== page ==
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United States Court of Appeals,Second Circuit.

UNITED STATES of America, Appellee, v. George RIVERA, also known as Boy George, Defendant-Appellant.

No. 03-1401.

Decided: July 22, 2004

Before:  OAKES, KEARSE, and CABRANES, Circuit Judges. Helen V. Cantwell, Assistant United States Attorney, New York, NY (James B. Comey, United States Attorney for the Southern District of New York, Marc L. Mukasey, Assistant United States Attorney, New York, NY, on the brief), for Appellee. Cheryl J. Sturm, Chadds Ford, PA, for Defendant-Appellant.

Defendant George Rivera, sentenced in 1991 to, inter alia, life imprisonment, to be followed by a five-year term of supervised release, for his convictions of conspiracy to distribute heroin and attempted income tax evasion, appeals from an order of the United States District Court for the Southern District of New York, Shirley Wohl Kram, Judge, denying his motion pursuant to Fed.R.Crim.P. 35 (1985) for a correction of his sentence on the ground that the sentence was illegal in light of Apprendi v. New Jersey, 530 U.S. 466, 120 S.Ct. 2348, 147 L.Ed.2d 435 (2000).   The district court denied his motion on the grounds (a) that the version of Rule 35 that became effective on November 1, 1987 (“1988 version”), and remained in effect when Rivera was sentenced in April 1991, did not permit a district court to correct a sentence except on a remand by the court of appeals following a finding of error, which had not occurred in this case;  and (b) that Rivera's motion was in effect a collateral attack on his conviction, and because it was his second or successive such attack it could not be filed without permission from the court of appeals, which had not been obtained.   On this appeal, Rivera contends principally that the 1988 version of Rule 35 could not properly be applied to him in light of Apprendi, and hence the court could correct his sentence “at any time,” Fed.R.Crim.P. 35 (1985);  that the sentence imposed on him was illegal in light of Apprendi;  and that his motion was timely because a Rule 35 motion is not a collateral attack but rather is a continuation of the process of direct appeal from the conviction.   For the reasons that follow, we affirm the order of the district court.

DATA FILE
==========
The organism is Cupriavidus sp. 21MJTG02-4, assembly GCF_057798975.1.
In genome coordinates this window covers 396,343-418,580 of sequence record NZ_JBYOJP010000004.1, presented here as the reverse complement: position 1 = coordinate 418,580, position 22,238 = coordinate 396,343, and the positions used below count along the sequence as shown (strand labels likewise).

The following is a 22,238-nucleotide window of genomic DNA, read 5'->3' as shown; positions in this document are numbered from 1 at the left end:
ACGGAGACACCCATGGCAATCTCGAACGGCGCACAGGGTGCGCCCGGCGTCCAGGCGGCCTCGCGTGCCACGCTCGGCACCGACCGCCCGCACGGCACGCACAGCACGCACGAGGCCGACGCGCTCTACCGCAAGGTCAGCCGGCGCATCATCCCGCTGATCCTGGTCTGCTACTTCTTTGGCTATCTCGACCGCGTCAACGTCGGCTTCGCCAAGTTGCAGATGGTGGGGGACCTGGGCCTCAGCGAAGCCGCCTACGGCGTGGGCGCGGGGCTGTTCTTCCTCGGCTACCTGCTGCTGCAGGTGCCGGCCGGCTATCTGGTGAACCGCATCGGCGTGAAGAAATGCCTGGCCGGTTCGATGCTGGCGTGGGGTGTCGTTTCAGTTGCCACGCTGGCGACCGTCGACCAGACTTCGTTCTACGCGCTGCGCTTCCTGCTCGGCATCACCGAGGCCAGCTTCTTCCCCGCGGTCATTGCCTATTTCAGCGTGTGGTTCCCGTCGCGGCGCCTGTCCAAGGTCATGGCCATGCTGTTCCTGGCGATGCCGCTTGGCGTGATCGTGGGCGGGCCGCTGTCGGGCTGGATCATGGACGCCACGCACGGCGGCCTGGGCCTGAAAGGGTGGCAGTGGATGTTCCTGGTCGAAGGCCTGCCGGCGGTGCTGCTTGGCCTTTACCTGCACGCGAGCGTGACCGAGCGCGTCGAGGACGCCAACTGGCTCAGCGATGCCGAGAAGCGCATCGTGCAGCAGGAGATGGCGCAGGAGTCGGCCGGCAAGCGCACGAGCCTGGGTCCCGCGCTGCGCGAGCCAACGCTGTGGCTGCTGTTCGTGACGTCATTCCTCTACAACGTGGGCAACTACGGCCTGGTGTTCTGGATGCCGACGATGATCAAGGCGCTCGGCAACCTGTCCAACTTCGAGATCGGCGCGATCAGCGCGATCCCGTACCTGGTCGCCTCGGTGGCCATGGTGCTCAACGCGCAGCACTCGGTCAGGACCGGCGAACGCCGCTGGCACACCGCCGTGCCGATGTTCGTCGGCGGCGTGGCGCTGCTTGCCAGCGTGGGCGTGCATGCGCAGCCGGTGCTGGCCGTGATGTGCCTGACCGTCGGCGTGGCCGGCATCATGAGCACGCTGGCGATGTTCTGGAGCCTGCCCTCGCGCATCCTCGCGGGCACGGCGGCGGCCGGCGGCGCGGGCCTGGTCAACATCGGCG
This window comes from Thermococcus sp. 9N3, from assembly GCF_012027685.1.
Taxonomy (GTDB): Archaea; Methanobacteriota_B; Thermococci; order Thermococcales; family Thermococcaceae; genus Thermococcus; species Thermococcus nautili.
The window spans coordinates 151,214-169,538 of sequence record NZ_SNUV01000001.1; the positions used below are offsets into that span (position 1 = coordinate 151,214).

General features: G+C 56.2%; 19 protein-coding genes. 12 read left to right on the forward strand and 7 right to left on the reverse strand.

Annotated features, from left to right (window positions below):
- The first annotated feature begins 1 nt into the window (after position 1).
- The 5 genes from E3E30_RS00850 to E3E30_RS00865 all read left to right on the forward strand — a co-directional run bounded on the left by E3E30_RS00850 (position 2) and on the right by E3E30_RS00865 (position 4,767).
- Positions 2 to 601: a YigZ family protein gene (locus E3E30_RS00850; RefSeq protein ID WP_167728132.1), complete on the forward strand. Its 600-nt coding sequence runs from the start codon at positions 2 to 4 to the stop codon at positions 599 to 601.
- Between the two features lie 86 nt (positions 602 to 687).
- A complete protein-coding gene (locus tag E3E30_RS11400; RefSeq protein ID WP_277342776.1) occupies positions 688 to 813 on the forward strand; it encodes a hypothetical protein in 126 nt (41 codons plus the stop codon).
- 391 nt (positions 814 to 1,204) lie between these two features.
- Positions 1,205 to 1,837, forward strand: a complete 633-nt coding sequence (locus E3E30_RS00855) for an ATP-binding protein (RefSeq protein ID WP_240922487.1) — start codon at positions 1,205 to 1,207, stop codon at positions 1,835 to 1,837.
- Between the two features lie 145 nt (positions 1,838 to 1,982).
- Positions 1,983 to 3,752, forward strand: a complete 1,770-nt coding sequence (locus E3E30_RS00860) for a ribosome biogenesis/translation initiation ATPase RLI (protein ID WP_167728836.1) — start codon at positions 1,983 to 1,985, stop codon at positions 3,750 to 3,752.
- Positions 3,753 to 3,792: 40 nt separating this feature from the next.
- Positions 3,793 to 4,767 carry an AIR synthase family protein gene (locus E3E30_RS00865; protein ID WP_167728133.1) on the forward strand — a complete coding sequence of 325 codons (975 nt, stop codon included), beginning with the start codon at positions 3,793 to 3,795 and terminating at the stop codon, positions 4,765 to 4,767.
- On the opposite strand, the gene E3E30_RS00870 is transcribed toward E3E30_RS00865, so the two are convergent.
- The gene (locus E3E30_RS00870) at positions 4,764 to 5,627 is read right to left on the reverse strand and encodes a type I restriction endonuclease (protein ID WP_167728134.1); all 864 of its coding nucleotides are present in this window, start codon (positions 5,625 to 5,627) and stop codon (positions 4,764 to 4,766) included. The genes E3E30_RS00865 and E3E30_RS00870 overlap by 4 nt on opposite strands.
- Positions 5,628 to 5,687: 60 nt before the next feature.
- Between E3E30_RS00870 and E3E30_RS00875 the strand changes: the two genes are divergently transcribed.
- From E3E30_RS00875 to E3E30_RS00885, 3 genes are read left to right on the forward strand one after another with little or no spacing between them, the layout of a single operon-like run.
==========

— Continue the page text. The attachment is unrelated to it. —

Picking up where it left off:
Rivera was arrested in May 1989 following an investigation into a narcotics trafficking operation.   The factual background of the prosecution and the evidence presented at trial are detailed in United States v. Rivera, 971 F.2d 876, 880-82 (2d Cir.1992) (“Rivera I ”).

A. Rivera's Conviction and Sentence

Rivera was charged in a June 1990 superseding indictment (“indictment”) in a total of 14 counts relating to his alleged leadership of the narcotics distribution organization.   Count One alleged that, in violation of 21 U.S.C. § 846, Rivera had participated in a conspiracy to distribute more than one kilogram of heroin in violation of 21 U.S.C. §§ 812, 841(a)(1), and 841(b)(1)(A), and that the conspiracy had begun in or about April 1987 and had continued to the date of the indictment.   Count Fourteen alleged that Rivera had attempted to evade income tax on substantial income received in 1988, in violation of 26 U.S.C. § 7201.   At trial, the jury, although unable to reach verdicts on the other counts, returned verdicts of guilty on Count One, finding that the conspiracy involved one kilogram or more of heroin, and Count Fourteen.